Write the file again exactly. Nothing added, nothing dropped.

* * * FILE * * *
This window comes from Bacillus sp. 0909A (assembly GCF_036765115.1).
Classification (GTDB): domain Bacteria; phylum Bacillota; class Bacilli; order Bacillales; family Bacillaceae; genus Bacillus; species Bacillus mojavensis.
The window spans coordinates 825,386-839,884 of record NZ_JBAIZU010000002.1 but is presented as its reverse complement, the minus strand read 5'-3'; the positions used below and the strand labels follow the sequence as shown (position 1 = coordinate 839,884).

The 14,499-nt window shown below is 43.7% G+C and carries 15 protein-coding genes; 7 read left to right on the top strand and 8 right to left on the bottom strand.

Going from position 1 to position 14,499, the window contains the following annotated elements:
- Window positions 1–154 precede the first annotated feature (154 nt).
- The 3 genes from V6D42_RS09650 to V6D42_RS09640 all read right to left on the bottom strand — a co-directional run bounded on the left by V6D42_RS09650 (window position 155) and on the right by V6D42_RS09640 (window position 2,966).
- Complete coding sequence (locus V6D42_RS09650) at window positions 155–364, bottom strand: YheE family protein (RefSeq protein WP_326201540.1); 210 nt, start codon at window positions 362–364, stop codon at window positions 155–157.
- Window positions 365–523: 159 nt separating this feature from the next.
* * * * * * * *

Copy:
This window comes from Bacillus sp. 0909A (assembly GCF_036765115.1).
Classification (GTDB): domain Bacteria; phylum Bacillota; class Bacilli; order Bacillales; family Bacillaceae; genus Bacillus; species Bacillus mojavensis.
The window spans coordinates 825,386-839,884 of record NZ_JBAIZU010000002.1 but is presented as its reverse complement, the minus strand read 5'-3'; the positions used below and the strand labels follow the sequence as shown (position 1 = coordinate 839,884).

The 14,499-nt window shown below is 43.7% G+C and carries 15 protein-coding genes; 7 read left to right on the top strand and 8 right to left on the bottom strand.

Going from position 1 to position 14,499, the window contains the following annotated elements:
- Window positions 1–154 precede the first annotated feature (154 nt).
- The 3 genes from V6D42_RS09650 to V6D42_RS09640 all read right to left on the bottom strand — a co-directional run bounded on the left by V6D42_RS09650 (window position 155) and on the right by V6D42_RS09640 (window position 2,966).
- Complete coding sequence (locus V6D42_RS09650) at window positions 155–364, bottom strand: YheE family protein (RefSeq protein WP_326201540.1); 210 nt, start codon at window positions 362–364, stop codon at window positions 155–157.
- Window positions 365–523: 159 nt separating this feature from the next.